PandaScore: How esports can power the streaming shift in betting marketing

The rise of esports as a betting market in recent years has been undeniable, but some misconceptions remain as to how the product should be distributed, consumed and operated. 

Speaking to SBC News, Oliver Niner, Head of Sales at PandaScore, highlighted the importance for operators of leveraging their own esportsbook service to generate odds on the sector, whilst highlighting what the traditional betting space can learn from esports.

With regards to consumption and distribution of esports to a wider audience, Niner observed that there has been a misplaced narrative from some commentators who suggest that esports should adopt traditional broadcast models. 

This view is misguided, he argued, and in fact the argument could be framed from the opposite angle – instead of esports learning from the traditional systems, established betting operators and media rights holders could instead learn from esports. 

“We’re so used to consuming media as part of our lives, and we need to consider that it is changing and is no longer the way it once was,” Niner explained.

“Broadcasters like Sky and BT as well as betting operators should benefit from learning about how people consume esports via platforms such as Twitch or YouTube, as streaming is becoming dominant.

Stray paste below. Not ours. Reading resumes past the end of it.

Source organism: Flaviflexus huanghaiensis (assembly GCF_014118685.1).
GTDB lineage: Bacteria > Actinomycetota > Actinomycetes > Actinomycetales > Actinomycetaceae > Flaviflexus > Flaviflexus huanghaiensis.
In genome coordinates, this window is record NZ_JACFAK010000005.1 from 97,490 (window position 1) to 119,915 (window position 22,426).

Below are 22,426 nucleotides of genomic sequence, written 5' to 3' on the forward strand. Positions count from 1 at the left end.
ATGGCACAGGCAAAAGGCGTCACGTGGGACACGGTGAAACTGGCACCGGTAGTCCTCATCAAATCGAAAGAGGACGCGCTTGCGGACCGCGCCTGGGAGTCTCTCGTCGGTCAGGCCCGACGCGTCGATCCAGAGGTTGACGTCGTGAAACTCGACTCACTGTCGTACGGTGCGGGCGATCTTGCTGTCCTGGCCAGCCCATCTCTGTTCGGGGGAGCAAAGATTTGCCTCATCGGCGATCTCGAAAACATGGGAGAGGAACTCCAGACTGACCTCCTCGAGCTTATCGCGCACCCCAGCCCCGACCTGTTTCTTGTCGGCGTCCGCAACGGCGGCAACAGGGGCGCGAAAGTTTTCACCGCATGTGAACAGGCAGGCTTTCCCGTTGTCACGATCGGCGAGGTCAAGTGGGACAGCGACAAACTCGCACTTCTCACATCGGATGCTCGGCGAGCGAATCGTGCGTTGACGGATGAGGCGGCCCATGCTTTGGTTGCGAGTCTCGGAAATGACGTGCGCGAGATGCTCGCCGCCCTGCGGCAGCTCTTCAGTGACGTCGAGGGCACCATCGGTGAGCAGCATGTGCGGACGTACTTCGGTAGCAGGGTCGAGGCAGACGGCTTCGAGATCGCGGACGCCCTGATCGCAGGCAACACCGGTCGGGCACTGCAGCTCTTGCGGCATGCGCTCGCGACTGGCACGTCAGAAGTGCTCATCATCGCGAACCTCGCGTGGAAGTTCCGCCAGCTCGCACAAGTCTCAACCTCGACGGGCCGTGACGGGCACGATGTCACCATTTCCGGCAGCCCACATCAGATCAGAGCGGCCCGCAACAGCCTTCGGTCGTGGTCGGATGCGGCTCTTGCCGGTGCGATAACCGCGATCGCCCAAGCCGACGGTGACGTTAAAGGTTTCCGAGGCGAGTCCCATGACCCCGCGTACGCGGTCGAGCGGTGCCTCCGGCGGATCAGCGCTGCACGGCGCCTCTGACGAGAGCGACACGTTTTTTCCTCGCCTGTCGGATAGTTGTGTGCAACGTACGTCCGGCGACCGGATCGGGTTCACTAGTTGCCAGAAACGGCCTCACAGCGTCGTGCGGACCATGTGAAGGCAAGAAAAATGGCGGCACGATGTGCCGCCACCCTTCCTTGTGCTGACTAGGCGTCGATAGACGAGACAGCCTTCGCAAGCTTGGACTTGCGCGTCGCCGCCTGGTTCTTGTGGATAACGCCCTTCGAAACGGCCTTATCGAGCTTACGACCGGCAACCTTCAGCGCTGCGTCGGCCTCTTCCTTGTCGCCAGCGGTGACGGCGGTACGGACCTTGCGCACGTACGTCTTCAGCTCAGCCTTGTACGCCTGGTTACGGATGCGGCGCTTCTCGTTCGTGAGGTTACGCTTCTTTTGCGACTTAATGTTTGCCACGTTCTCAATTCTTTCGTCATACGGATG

“Operators will need to learn to market in that way – esports can power that shift. This is something PandaScore are really keen to get involved in, to move forward with an evolved form of marketing and fan engagement.”

“We’re very open about how we generate our pricing and what measures we have in place in order to optimise performance and spot any issues before happen. Esports has a bad rep, mainly because it’s challenging the established methodology.” 

Niner asserted that esports is no worse than other sports with regards to integrity issues, and many concerns which arise around this could be seen as driven by the maturity of the market, and the fact that there often less obstacles to predicting tournament outcomes than in some other cases. 

“When you compare esports to tennis or lower-league football, it has the same mechanisms for collusion that any other sport does – I don’t think it is any worse or any better.